This month we review a book that looks behind Polisario's desert war, and assess a new study of Paulo Freire, the guru of revolution through literacy.
Editor: Anuradha Vittachi
The Western Saharans
by by Virginia Thompson & Richard Adloff
UK: Croom Helm (hbk) £13.95
Aus: (agent) Cambridge University Press
US: Barnes & Noble
At the heart of this topical book is an obscure corner of Northwest Africa; an ill-defined, almost unpopulated desertland of rock and sand - half the size of France with less than one hundred thousand people. It has scanty water resources and recurrent plagues of locusts and droughts. If it had nothing more, the former Spanish Sahara territory would never have become the centre of regional dispute. But the recent discovery of massive mineral riches, mainly in phosphates (the basis of fertilisers), made both Morocco and Mauritania eager to annex the desolate region in 1975, regardless of the wishes of its few nomadic inhabitants, the Sahraouis.
The authors give an objective account of the background to this dispute. They explain Mauritania and Morocco's involvement, and fill out the details of tribal society and nomadic life in the region as a whole. They make a strong case for the importance of this neglected problem as the source of continuing friction in the region and eventually, perhaps, open war between Morocco and Algeria (with Libya too?). At present Algeria and Libya are fighting a proxy war with Morocco, through their lavish backing for the Polisario Front, a motley assortment of Sahraoui patriots and mercenaries drawn from the wider region. Polisario strikes across the Saharan wastes from their bases inside Algeria, in fleets of Landrovers crammed with Soviet and Czech weapons, have faced stiffer opposition from Moroccan troops over the past year.
While the Moroccans are fighting for the idea of 'Greater Morocco', with total public support for King Hassan's policy, there is no such evident public support in Algeria for the war. Algeria already has vast reserves of oil and gas, after all, and its motive in backing Polisario seems to be rather to deprive Morocco of rich mineral reserves.
The main victims of this regional rivalry are plainly the Sahraouis themselves, with their pastoral nomadic economy shattered by the war, as well as by a succession of droughts, now a people of refugees living off charity. Polisario has already won diplomatic victories against Morocco in both the OAU and the Arab League. But if it also succeeds in getting a military withdrawal there are grave doubts as to how the Sahraouis could by themselves exploit the mineral riches, or avoid domination by their erstwhile patrons, Algeria and/or Libya.
Freire without tears
Literacy and Revolution: the Pedagogy of Paulo Freire
edited by Robert Mackie
UK: Pluto Press (pbk) £3.50 f $7.95 (post-free surface mail)
'Alternative education' is now respectable: UNICEF devotes pages to its academic appraisal and its leading exponents have been elevated into gurus.
Paulo Freire is perhaps the most trenchant and original, if not the clearest. As a teacher in Brazil, he soon realized that education is never neutral but can be used for the domestication or liberation of human beings. The traditional method merely made deposits of information from above and was aimed primarily at creating a docile work force. He therefore decided to go and work with the people and to use their form of reference and not his own.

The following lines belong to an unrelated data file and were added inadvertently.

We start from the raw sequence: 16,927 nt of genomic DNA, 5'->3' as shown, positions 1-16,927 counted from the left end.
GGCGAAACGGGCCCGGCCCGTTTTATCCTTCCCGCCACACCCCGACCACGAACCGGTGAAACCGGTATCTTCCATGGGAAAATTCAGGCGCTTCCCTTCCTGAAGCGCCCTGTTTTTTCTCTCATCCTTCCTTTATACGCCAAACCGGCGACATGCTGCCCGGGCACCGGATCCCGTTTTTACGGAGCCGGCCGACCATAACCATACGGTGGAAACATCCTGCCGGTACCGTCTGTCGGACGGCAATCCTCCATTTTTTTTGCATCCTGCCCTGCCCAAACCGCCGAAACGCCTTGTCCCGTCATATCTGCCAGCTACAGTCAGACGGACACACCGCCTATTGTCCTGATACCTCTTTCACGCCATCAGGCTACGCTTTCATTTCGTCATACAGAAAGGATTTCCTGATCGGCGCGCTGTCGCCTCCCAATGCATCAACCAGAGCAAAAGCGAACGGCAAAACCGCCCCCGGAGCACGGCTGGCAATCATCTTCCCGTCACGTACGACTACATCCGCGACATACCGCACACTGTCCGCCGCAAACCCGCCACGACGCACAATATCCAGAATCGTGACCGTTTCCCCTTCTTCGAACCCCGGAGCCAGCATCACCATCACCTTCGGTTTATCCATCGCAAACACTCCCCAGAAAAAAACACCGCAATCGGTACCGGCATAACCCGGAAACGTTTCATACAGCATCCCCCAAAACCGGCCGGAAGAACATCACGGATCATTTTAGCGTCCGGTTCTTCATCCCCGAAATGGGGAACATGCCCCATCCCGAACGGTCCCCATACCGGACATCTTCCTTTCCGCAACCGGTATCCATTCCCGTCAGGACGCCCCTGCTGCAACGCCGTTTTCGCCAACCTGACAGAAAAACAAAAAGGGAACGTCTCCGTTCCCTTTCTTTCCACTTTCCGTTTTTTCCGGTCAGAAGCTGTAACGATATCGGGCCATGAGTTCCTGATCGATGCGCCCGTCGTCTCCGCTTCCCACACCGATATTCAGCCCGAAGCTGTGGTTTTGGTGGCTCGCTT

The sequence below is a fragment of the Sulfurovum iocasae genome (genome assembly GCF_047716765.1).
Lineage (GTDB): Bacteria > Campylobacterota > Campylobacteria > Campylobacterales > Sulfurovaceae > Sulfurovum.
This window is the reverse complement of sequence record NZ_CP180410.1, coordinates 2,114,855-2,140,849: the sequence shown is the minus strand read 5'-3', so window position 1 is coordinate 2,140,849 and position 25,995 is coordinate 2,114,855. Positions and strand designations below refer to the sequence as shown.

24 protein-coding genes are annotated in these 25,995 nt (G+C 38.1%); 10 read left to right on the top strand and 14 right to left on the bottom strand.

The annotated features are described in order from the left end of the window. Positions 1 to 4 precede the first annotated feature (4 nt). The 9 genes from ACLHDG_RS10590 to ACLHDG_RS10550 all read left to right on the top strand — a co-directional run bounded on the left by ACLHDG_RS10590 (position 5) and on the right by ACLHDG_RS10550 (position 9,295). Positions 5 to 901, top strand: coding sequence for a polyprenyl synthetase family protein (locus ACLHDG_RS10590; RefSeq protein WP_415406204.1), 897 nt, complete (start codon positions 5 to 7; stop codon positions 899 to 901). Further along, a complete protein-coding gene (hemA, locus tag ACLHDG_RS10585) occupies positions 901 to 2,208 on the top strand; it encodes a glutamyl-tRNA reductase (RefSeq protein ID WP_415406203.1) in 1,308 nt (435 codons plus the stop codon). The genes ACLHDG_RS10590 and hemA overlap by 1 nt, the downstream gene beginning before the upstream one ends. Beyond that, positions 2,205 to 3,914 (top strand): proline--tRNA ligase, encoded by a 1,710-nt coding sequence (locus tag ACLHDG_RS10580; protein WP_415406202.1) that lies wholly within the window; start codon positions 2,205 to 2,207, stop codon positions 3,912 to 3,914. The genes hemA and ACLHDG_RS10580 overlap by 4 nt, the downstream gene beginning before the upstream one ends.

In reaction to the 'banking' system of education, he further proposed in his most famous work Pedagogy of the Oppressed (1970) to extend adult literacy by a process of 'conscientizacao'. Translated as 'conscientisation', sometimes interpreted as 'consciousness raising', the term really means the attempt to encourage a form of critical awareness which leads to action. By freeing people from their culture of silence and myth, it would enable them to understand their circumstances in order to change them. To learn would thus no longer be to passively digest but to act in the world and to become more fully human.
To this end, Freire formed 'culture circles' in which the educator acted as a coordinator in a dialogue between equals. Rather than solving puzzles, their aim was to pose problems in concrete living situations. But to begin to read with words like 'poverty' or to ask questions such as 'Why do you build skyscrapers and live in a slum?' clearly had political implications. As a result, Freire was forced into exile and eventually went via Chile to Guinea-Bissau.
The excellent collection of articles in Literacy and Revolution, written in clear and incisive prose, place the opaque Freire in his social and intellectual context and critically assess his work. They bring out the close link between his religion and politics: 'God led me to the people,' he declared, 'and the people led me to Marx.' Indeed, he attacks the Church no less than the State for creating myths and controlling the people. He therefore works for the World Council of Churches and aligns himself with the theology of liberation. But where many see in his eclectic brand of humanist Marxism and existential Christianity an uneasy alliance, he finds no tension: 'God is an invitation for me to make history.'
Nevertheless, as the contributors rightly point out, Freire tends to stress
cultural action rather than economic and political revolution. Moreover, in his faith in charismatic leaders like Mao, Fidel Castro and Amilcar Cabral, who sacrifice themselves for the people, he overlooks the authoritarian dangers of single party states and personality cults.